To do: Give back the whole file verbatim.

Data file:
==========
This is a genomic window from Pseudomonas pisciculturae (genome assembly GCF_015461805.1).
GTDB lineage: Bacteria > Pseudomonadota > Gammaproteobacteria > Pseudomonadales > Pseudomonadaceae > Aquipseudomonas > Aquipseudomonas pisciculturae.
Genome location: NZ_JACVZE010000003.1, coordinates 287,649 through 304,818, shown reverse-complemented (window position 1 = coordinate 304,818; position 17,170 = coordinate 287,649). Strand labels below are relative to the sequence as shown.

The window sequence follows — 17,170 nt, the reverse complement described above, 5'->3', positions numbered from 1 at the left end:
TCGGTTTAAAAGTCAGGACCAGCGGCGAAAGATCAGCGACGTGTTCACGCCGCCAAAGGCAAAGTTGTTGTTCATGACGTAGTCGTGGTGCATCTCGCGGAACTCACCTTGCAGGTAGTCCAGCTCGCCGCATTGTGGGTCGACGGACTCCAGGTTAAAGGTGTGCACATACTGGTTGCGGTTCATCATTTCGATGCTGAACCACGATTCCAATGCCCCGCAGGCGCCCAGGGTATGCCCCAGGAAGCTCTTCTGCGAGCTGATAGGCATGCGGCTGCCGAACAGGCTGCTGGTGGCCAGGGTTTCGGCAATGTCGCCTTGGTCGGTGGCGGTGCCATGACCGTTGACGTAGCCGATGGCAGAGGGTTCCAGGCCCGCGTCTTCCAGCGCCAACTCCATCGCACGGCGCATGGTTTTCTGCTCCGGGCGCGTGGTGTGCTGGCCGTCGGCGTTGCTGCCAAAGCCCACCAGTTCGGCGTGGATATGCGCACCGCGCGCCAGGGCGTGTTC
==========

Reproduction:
This is a genomic window from Pseudomonas pisciculturae (genome assembly GCF_015461805.1).
GTDB lineage: Bacteria > Pseudomonadota > Gammaproteobacteria > Pseudomonadales > Pseudomonadaceae > Aquipseudomonas > Aquipseudomonas pisciculturae.
Genome location: NZ_JACVZE010000003.1, coordinates 287,649 through 304,818, shown reverse-complemented (window position 1 = coordinate 304,818; position 17,170 = coordinate 287,649). Strand labels below are relative to the sequence as shown.

The window sequence follows — 17,170 nt, the reverse complement described above, 5'->3', positions numbered from 1 at the left end:
TCGGTTTAAAAGTCAGGACCAGCGGCGAAAGATCAGCGACGTGTTCACGCCGCCAAAGGCAAAGTTGTTGTTCATGACGTAGTCGTGGTGCATCTCGCGGAACTCACCTTGCAGGTAGTCCAGCTCGCCGCATTGTGGGTCGACGGACTCCAGGTTAAAGGTGTGCACATACTGGTTGCGGTTCATCATTTCGATGCTGAACCACGATTCCAATGCCCCGCAGGCGCCCAGGGTATGCCCCAGGAAGCTCTTCTGCGAGCTGATAGGCATGCGGCTGCCGAACAGGCTGCTGGTGGCCAGGGTTTCGGCAATGTCGCCTTGGTCGGTGGCGGTGCCATGACCGTTGACGTAGCCGATGGCAGAGGGTTCCAGGCCCGCGTCTTCCAGCGCCAACTCCATCGCACGGCGCATGGTTTTCTGCTCCGGGCGCGTGGTGTGCTGGCCGTCGGCGTTGCTGCCAAAGCCCACCAGTTCGGCGTGGATATGCGCACCGCGCGCCAGGGCGTGTTC